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I Got What I Wanted

Necu Hawke

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54 out of 60 gamers thought this was helpful

This is my first review upon /woots.

I have played a variety of board games in my time. I <3 games. This is a game i wish i had found sooner.

I had seen it resting upon many a different shelf in the various gaming stores i frequent. However i've never had the chance to actually play it until this past thursday. I don't know what kept me from picking it up sooner (one shiny new game or another more than likely). Thankfully, this door in my gaming world has now been opened.

We played it twice thursday at a board game store i happened across that was hosting a gaming night (i shall definitely return). It was a little intimidating with all the tokens and tiles and the rule book of if/thens as they began to get everything set up. But then the game began.

My first experience into this game, the leader (for lack of a better word) took control and led us into the house upon the hill. We told it story style, with each person reading their cards as they came up and really playing up the dark. There was of course ribbing and curses as various tiles entered play and events and omens were encountered. Every potential haunt was played up, with everyone getting excited as more and more were attempted until, of course, the real game began.

From this newcomer's perspective, exploring the house and falling prey to its many dark secrets as we delved ever deeper was completely enthralling. I do feel our narration/reading of the cards as they came into play helped keep everyone interested and excited.

But when the haunt came into play and everything in the house began to stack up against us, that is the moment the excitement and pace of our particular story really kicked into high gear.

(This game does have a lot of if/thens that have to be taken into account. This does lead to rule mongering and arguments over semantics. Don't let this slow your experience down. Appoint a leader and address the issue and then move on. We had a couple such pauses that could have been avoided with better handling of the players- course this is coming from a seasoned story master of many a dnd session. With a game this detailed this is going to happen though. And more so when you pit one versus the rest).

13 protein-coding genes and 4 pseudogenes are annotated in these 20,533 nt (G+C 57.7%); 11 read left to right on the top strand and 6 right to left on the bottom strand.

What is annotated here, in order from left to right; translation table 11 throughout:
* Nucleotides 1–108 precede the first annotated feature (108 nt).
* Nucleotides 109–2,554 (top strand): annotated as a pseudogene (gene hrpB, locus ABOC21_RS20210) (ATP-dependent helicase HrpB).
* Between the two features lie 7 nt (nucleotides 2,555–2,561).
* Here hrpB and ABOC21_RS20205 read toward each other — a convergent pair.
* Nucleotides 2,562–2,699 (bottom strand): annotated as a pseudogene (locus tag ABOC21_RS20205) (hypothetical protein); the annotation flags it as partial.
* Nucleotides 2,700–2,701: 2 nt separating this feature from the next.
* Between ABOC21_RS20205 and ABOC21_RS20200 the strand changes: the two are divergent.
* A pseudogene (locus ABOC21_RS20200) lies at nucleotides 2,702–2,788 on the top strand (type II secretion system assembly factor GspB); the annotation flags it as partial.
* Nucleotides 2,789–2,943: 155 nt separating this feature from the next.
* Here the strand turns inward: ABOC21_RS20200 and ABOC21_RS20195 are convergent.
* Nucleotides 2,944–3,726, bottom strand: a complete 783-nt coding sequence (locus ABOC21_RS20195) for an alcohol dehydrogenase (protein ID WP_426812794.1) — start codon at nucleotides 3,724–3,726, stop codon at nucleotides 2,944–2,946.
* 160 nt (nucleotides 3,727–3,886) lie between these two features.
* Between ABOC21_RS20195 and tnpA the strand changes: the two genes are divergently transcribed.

However, that said, oh We had six players, and we pulled the immortal something or other than cannot be killed 'cept by some **** statue which is here and … Anyway, not going to throw a spoiler in these particular cogs. Suffice it to say, we did not win our first encounter. Certain things conspired against us (namely that cursed house) and we were p@wned.

Then we played again. Still i didn't get to be the baddie, but this game went smoother and faster because now we'd all greased the gears a little with the first game.

BUT this time we had a different, yet no less volatile rule wrench thrown upon the fire. As i have said, this is very if/then dependent. Rules in these sections need to be read and reread before play proceeds. Why? Because both times something was missed that caused unneccessary torment in each particular betrayal. A quick and easy out- if something would make the game unwinnable (as both times there were argument that certain circumstances in each scenario did this) reread and then fix it. I do not imagine the developers of the game wanted to add that particular cruelty into this otherwise great board game.

I will end this review momentarily but let me tell you- if you have the right people, this game box contains an amazing boardgaming experience. Few games have i played that instantly hit me like this. Settlers of Catan is one of them (it was my gateway boardgame). This would be another.

The replayability is very high. The fun is very high. The cooperative and competitive aspects of this game are masterful. This game can turn even your most timid boardgamer into a demon with the need to feed. And the fact that you get to pause after the haunt is revealed to discuss plans and plot against the baddie while they are away,

do i recommend?


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